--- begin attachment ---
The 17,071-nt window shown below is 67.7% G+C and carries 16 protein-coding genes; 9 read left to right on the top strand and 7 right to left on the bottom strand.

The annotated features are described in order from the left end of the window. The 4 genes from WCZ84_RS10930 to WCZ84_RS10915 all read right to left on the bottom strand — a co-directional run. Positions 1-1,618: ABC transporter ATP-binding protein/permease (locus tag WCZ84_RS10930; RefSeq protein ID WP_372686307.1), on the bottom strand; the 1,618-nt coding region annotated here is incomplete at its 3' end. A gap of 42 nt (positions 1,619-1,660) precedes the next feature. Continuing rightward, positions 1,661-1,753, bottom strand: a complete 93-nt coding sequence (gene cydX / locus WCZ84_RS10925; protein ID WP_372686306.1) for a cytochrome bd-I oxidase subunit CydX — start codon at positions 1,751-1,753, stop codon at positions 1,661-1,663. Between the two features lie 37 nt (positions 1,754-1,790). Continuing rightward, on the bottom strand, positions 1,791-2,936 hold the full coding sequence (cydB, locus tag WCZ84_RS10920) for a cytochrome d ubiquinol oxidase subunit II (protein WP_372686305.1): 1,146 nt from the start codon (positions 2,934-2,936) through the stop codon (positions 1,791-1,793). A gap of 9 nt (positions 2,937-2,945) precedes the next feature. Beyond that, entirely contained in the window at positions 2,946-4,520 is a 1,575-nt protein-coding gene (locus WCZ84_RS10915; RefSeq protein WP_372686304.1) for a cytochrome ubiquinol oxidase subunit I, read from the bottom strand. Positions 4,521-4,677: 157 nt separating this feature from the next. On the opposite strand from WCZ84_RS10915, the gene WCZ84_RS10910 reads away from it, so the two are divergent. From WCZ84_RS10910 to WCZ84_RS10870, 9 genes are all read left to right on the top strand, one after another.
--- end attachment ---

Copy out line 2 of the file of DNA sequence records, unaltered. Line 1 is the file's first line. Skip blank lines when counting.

The annotated features are described in order from the left end of the window. The 4 genes from WCZ84_RS10930 to WCZ84_RS10915 all read right to left on the bottom strand — a co-directional run. Positions 1-1,618: ABC transporter ATP-binding protein/permease (locus tag WCZ84_RS10930; RefSeq protein ID WP_372686307.1), on the bottom strand; the 1,618-nt coding region annotated here is incomplete at its 3' end. A gap of 42 nt (positions 1,619-1,660) precedes the next feature. Continuing rightward, positions 1,661-1,753, bottom strand: a complete 93-nt coding sequence (gene cydX / locus WCZ84_RS10925; protein ID WP_372686306.1) for a cytochrome bd-I oxidase subunit CydX — start codon at positions 1,751-1,753, stop codon at positions 1,661-1,663. Between the two features lie 37 nt (positions 1,754-1,790). Continuing rightward, on the bottom strand, positions 1,791-2,936 hold the full coding sequence (cydB, locus tag WCZ84_RS10920) for a cytochrome d ubiquinol oxidase subunit II (protein WP_372686305.1): 1,146 nt from the start codon (positions 2,934-2,936) through the stop codon (positions 1,791-1,793). A gap of 9 nt (positions 2,937-2,945) precedes the next feature. Beyond that, entirely contained in the window at positions 2,946-4,520 is a 1,575-nt protein-coding gene (locus WCZ84_RS10915; RefSeq protein WP_372686304.1) for a cytochrome ubiquinol oxidase subunit I, read from the bottom strand. Positions 4,521-4,677: 157 nt separating this feature from the next. On the opposite strand from WCZ84_RS10915, the gene WCZ84_RS10910 reads away from it, so the two are divergent. From WCZ84_RS10910 to WCZ84_RS10870, 9 genes are all read left to right on the top strand, one after another.